Lanterns Alert Gowanus Locals to Flood Warnings


By Ximena Del Cerro, Brooklyn Paper

Gowanus is glowing, as a group of scientists and designers have come up with a device to warn residents of waterbody advisory alerts when too much rain and contaminated water from households mix in the Gowanus Canal. The lanterns allow neighbors to reduce their own impact by cutting down on their water usage during rainy days.

The GLOwanus Lantern will light up with vivid colors when the city issues a warning — alerting residents to wait to wash dishes, do laundry, flush toilets or take a shower, which in turn reduces the amount of water in the neighborhood’s sewers.

view along the canal with downtown brooklyn skyline in the background

The Gowanus Canal, 2023. Photo by Susan De Vries

Gowanus is particularly prone to flooding, due in part to the geography of the neighborhood, which used to be a tidal marsh, and the presence of the Gowanus Canal, a federal Superfund site.

Last fall, when six inches of rain inundated parts of Brooklyn, flooding streets, homes, and subway stations, Gowanus saw some of the worst of it.

To add some complications to the circumstances, Gowanus has a combined sewer system — meaning wastewater from homes’ drainage is collected in the same pipes as rainwater flowing off the street. When about a quarter inch of rain has fallen, the sewers often overflow — and dump combined sewer overflow (CSO) in the Gowanus Canal.

“Most of the time, that’s not an issue,” said Steven Koller, one of the designers of the GLOwanus Lantern. “But when you have a rain event, and it doesn’t need to be a big one, the system gets overloaded.”

hand holding a lantern

The lanterns were designed by Brooklyn-based artists Manav Singla and Ridima Jain.
Photo via Cameron Blaylock/The Van Alen Institute

Koller, who is working toward his PhD in Environmental Science and Policy PhD at the University of Miami, is also currently working as a fellow at the Van Alen Institute. He and Francesca Bastianini, another Van Alen fellow and the founder of Sighte Studio, worked together to create the lantern.

During wet days, the city’s sewer system can’t pump everything in the pipes to the wastewater treatment plants across the city. Instead, it releases it to 700 outfall points across all five boroughs, including the Gowanus Canal at Butler Street.

“The city doesn’t have plans in place to bring the CSO to zero, only to mitigate it,” said Andrew Brown, director of programs at Van Alen. “So residents’ behaviors are crucial. Individuals and business owners are empowered to take action in their hands.”

The GLOwanus lantern is designed to produce a dim glow while there is no CSO risk. When the city issues waterbody advisories, it will circuit through rainbow colors advising its hosts to cut back on their water usage so that, even if flooding occurs, it can be made up of mostly rainwater.

The recent rezoning of Gowanus is expected to bring approximately 20,000 new residents to the neighborhood — which many current residents worry will increase CSO and flooding.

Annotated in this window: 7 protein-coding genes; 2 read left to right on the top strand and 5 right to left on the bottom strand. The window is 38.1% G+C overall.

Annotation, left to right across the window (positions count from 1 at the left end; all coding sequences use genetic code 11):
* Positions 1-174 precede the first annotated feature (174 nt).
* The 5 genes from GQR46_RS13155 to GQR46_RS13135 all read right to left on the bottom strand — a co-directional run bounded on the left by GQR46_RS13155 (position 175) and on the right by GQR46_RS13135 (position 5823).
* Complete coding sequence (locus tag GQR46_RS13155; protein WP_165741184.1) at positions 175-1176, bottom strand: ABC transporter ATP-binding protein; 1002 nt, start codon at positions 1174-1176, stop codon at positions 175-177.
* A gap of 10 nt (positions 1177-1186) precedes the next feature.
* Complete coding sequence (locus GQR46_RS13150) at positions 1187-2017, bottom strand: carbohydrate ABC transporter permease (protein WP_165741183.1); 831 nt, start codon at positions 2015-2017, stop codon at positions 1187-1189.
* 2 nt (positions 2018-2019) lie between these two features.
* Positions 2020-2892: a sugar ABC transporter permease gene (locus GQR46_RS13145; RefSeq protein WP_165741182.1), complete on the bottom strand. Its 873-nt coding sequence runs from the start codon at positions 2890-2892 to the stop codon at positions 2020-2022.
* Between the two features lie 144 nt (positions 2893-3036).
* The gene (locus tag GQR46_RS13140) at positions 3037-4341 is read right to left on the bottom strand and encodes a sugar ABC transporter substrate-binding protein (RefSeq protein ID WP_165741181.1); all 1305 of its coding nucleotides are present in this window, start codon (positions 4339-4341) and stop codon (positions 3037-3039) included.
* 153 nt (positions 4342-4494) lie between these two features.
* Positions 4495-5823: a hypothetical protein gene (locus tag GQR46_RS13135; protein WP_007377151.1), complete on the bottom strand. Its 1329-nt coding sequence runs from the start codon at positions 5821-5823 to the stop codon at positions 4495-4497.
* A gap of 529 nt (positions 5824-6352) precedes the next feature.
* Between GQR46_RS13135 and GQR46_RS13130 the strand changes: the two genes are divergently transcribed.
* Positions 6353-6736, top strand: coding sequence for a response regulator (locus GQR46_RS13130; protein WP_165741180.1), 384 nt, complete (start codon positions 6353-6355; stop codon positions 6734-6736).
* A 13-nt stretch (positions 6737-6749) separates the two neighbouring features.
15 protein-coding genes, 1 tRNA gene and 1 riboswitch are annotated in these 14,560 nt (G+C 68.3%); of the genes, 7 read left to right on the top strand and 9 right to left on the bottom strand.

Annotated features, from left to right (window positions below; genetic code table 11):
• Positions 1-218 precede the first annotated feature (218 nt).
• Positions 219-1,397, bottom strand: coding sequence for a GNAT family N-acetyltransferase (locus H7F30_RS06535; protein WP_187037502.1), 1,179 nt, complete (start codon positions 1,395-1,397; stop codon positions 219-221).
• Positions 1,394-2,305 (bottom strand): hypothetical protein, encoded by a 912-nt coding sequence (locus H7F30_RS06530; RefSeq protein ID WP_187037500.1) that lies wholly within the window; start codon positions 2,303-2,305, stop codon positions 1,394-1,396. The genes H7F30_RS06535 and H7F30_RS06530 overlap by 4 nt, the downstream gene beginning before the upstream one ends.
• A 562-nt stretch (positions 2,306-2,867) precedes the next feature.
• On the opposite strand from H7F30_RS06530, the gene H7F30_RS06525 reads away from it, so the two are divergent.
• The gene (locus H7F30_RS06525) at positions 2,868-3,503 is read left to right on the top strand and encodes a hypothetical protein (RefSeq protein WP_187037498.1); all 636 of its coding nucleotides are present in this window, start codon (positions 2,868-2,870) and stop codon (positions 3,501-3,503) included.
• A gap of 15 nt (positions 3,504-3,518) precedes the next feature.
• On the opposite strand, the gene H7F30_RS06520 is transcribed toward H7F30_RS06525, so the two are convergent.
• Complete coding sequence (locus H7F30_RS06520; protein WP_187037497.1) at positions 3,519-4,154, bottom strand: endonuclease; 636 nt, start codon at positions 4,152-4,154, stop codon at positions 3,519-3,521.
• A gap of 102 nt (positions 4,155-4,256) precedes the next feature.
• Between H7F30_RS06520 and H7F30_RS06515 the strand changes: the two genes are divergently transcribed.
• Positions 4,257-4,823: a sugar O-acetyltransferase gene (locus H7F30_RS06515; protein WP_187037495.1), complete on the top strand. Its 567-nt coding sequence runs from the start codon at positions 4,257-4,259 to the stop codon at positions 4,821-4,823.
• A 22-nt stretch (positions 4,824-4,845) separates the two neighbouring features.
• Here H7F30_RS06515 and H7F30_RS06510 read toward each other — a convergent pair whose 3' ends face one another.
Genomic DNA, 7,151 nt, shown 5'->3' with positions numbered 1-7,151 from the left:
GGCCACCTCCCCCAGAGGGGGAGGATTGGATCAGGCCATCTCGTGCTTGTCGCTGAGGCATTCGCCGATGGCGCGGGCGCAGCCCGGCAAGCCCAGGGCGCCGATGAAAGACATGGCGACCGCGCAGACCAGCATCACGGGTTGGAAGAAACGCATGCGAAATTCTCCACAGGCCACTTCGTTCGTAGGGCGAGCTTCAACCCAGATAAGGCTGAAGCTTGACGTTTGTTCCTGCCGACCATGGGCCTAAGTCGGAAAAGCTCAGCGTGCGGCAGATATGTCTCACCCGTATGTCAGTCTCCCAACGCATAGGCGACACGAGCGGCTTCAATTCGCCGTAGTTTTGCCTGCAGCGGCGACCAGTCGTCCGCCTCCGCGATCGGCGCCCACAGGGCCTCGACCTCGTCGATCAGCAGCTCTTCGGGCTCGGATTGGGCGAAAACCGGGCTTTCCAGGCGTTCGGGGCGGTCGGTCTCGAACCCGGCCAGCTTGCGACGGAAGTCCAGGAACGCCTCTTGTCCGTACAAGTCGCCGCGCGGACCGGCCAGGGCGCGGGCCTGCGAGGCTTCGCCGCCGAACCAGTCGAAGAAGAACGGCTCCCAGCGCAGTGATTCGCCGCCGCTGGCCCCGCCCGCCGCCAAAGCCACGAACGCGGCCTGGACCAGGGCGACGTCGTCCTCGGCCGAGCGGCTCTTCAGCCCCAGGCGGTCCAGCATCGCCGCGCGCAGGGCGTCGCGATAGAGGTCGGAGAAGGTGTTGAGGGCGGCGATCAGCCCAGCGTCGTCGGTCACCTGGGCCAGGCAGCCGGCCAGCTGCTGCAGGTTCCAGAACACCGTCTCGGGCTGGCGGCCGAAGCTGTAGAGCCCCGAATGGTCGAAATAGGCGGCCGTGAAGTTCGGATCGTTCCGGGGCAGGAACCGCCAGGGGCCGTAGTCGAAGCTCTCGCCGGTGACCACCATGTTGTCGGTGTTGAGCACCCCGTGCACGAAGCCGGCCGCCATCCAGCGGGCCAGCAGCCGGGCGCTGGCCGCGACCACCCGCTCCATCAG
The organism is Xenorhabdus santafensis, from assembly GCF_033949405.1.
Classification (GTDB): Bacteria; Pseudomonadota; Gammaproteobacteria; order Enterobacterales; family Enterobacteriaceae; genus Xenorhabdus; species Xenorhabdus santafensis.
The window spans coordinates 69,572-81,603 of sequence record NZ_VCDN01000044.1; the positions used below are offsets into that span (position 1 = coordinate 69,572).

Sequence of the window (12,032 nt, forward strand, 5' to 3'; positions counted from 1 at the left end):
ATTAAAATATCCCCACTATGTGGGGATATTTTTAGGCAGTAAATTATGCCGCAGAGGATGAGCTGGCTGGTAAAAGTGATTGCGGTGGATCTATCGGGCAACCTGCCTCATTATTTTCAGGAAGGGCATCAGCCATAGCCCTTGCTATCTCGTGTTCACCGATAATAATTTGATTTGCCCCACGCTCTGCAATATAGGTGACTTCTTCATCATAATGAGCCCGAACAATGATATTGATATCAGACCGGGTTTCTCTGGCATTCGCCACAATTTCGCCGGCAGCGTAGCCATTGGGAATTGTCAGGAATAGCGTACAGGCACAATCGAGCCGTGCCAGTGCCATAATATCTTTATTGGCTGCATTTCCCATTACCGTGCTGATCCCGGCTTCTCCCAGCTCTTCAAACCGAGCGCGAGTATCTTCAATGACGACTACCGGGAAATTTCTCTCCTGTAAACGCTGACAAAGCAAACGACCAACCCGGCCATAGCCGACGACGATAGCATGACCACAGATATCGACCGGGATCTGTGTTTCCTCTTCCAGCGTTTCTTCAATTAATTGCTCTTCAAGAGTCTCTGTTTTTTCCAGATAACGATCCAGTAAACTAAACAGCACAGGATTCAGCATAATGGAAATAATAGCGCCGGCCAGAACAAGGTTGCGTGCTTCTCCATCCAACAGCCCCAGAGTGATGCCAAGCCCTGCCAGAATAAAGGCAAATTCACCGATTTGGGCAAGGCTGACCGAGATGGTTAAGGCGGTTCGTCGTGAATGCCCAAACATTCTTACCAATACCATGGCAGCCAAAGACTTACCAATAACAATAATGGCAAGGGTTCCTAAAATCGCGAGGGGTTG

“New movers need to know,” said Brown.”If you keep using water the way you usually would, you contribute to the CSO.”

lanterns

The Van Alen Institute plans to make the coding and 3-D printing instructions for the lanterns public soon. Photo via Cameron Blaylock/The Van Alen Institute

To perfect the lantern, Van Alen brought together community members interested in the issue to weigh in on how the final product would look. The lantern is 3-D printed using recycled materials. Once it was ready, a dozen were distributed for those who had participated. The organization now has around 35 of them to hand out for free.

“The design makes it feel like a nightlight, kinda. Design can take intimidating issues, and gross ones, and make them easy to understand,” Brown said. “You can meet a lot of skepticism when people wonder what the value of this is and think that other people are already working on this, but a cool design helps keep people willing to engage.”

The Van Alen Institute also displays educational material on CSO in the front window of its headquarters at 303 Bond St. Brown said PhD students and eco-tourism groups have stopped by the display to discuss the situation and the proposed solution.

Even a local middle school from around the corner took a field trip to the office to talk to the team about the project, and now they host a lantern in their classroom. The Van Alen Institute plans to release code and 3-D printing instructions to the public soon, so they can make their own lanterns at home.

With the ongoing Superfund cleanup — plus state and city cleanups — the city and Gowanus residents are hoping to see the polluted canal eventually turned into a recreational space.

“I think it’s important for Gowanus people to understand that ambition is real,” said Brown. “Residents should look at what officials are planning and be mindful that engagement is key.”

Editor’s note: A version of this story originally ran in Brooklyn Paper. Click here to see the original story.

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